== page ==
Why does Huel not include long chain Omega 3s?

@JamesCollier

Hello

I wonder if you could help me understand why Huel does not include additional long chain Omega 3s?

You define your approach to complete nutrition as providing ideal amounts of all essential nutrients as well as beneficial levels of other important nutrients for optimum health, energy and performance

Whilst ALA is the only technically essential omega 3; the myriad benefits of EPA and DHA specifically - to brain and body - make it incontrovertible that these essential to a ‘complete’ nutrition plan.

I know that Huel takes the time to specifically address this, and justifies that sufficient amounts of ALA are included to provide enough EPA and DHA via in vivo, but I’m not entirely convinced that this is in line with the centre of mass of current research, which appears fairly unified that EPA and DHA need to be consumed directly and in sufficient quantities to achieve their effects.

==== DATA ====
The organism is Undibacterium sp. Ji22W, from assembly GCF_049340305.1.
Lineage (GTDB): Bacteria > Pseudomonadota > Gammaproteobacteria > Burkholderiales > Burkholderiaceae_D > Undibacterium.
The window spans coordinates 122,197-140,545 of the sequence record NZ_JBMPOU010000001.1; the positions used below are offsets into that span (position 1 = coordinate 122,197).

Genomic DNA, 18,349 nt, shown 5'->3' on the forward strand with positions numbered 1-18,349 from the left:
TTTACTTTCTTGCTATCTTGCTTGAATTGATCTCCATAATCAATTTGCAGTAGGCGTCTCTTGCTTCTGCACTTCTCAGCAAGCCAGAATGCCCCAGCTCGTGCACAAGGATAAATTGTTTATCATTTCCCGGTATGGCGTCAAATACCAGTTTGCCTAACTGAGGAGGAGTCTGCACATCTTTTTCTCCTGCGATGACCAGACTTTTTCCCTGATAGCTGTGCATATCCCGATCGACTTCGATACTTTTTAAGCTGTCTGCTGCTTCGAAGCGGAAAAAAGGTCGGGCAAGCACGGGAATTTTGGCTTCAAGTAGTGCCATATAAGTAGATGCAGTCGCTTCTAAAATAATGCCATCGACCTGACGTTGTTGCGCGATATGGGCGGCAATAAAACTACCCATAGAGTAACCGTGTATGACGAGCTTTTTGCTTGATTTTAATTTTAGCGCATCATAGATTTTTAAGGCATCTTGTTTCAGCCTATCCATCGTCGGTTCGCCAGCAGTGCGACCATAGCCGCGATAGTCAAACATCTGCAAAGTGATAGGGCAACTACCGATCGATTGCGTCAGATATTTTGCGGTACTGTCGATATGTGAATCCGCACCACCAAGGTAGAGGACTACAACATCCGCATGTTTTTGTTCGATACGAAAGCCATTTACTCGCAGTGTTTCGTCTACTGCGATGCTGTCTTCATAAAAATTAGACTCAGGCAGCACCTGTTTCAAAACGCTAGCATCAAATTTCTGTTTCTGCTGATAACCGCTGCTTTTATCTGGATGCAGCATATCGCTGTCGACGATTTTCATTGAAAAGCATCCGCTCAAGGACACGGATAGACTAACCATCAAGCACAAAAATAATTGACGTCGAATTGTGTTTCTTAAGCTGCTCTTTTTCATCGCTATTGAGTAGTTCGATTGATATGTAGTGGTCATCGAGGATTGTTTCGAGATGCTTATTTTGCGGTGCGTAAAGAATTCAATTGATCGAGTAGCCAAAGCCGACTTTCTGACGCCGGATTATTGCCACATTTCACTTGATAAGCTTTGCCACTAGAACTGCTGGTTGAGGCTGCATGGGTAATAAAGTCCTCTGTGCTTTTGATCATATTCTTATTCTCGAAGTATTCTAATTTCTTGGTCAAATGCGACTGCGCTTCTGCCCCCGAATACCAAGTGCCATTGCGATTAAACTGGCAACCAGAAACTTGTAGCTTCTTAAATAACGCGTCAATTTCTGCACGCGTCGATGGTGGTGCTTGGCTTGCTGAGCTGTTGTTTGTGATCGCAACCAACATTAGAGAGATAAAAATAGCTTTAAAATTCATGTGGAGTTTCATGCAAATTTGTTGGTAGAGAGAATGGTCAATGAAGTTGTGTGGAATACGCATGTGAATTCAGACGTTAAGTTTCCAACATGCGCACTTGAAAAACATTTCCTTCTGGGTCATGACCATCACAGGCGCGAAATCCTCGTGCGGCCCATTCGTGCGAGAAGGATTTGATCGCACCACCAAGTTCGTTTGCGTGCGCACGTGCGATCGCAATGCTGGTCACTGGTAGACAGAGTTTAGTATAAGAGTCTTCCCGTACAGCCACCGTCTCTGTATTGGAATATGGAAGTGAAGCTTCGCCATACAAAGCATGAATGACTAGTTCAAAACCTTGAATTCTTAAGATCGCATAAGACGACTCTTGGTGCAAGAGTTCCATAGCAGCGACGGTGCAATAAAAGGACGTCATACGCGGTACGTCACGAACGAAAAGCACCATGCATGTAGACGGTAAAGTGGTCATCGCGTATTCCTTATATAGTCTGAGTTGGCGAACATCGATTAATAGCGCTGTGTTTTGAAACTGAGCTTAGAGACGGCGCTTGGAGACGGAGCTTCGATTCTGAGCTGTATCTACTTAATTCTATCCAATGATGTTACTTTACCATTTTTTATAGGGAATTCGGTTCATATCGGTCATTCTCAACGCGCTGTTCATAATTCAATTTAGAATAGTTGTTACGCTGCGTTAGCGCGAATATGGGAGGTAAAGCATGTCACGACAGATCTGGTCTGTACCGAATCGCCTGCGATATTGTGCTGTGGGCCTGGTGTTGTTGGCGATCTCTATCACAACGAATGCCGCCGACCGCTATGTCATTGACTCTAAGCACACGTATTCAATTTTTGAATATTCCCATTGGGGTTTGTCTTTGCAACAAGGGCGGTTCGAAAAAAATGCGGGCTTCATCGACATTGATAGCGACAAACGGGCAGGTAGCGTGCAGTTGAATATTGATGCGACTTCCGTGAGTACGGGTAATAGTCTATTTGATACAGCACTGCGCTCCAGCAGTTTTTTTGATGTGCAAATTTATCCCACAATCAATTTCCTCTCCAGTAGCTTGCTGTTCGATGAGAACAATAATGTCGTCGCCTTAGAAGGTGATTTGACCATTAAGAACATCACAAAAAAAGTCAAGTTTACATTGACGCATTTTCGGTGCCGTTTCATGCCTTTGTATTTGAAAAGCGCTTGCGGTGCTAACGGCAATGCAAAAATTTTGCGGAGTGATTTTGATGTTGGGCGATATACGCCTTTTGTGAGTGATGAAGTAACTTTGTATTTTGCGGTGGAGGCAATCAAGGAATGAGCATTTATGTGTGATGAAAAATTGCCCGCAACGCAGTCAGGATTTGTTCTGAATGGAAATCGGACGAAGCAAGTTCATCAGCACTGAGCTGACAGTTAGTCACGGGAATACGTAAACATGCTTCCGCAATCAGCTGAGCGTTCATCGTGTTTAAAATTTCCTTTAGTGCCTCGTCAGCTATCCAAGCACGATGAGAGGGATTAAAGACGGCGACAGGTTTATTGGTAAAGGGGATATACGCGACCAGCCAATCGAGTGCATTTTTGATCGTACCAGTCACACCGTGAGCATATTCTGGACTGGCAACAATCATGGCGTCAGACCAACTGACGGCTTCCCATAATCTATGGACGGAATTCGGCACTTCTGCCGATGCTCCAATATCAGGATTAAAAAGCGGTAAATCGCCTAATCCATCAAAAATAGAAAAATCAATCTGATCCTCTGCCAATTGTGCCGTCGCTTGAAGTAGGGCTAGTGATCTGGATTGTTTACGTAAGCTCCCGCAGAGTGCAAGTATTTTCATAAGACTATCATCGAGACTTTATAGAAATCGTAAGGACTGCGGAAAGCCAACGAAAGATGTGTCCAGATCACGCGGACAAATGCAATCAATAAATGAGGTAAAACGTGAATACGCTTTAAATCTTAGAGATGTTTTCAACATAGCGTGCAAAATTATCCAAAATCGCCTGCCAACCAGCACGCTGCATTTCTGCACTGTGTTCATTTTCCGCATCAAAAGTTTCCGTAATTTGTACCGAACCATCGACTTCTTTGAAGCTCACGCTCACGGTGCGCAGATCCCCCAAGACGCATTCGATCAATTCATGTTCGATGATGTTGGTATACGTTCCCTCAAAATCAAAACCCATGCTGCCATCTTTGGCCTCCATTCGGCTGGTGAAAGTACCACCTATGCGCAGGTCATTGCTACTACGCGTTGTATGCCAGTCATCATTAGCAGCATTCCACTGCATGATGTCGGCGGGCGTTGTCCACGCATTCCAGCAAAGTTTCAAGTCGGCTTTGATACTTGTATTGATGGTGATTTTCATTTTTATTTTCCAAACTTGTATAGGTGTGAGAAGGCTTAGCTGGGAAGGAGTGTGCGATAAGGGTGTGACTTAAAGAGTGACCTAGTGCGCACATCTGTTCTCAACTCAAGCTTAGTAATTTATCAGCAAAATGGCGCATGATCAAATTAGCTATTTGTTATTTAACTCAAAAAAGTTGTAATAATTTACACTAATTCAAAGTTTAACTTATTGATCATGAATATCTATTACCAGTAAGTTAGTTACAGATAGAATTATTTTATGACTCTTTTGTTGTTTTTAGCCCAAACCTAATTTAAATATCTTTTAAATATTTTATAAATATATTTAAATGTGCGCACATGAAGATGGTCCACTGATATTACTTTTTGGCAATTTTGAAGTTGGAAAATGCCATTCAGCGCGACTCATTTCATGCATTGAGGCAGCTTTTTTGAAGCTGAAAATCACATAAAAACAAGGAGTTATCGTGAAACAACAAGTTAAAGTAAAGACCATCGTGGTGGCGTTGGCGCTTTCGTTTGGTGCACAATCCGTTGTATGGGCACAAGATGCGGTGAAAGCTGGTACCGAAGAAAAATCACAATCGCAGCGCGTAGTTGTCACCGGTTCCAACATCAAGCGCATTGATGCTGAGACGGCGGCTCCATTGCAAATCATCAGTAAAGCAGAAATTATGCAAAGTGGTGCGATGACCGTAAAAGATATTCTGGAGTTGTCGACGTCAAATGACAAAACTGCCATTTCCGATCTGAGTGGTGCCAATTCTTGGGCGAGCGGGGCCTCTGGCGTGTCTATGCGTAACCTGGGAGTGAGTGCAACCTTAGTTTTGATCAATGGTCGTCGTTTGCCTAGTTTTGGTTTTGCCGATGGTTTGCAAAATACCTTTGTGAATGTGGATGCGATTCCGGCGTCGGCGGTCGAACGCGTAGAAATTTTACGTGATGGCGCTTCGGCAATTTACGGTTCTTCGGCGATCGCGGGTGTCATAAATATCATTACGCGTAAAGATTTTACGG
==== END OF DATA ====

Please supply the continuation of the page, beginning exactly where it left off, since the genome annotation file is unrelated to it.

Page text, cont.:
Indeed, the International Society for the Study of Fatty Acids and Lipids (ISSFAL) statement five (http://www.issfal.org/statement-5) concludes that ‘With no other changes in diet, improvement of blood DHA status can be achieved with dietary supplements of preformed DHA, but not with supplementation of ALA, EPA, or other precursors’.

My question then is why Huel doesn’t simply include EPA and DHA as part of its formula. The original source of these is algae, and so this could be done without compromising its vegan status, and surely this would give a more solid foundation to the ‘complete’ nutrition status?

Very interested to hear your thoughts.

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Hi @nurserysafari

Thanks for this question!

Huel powders have a good amount of ALA from the flaxseeds. Most non-fish-eating diets don’t include sufficient amounts of ALA to address the poor conversion into DHA. Your quote mentions supplements of ALA. Huel is a food source and is very different from consuming ALA supplements which contain nothing else. Flaxseed provides lots of other great nutrition.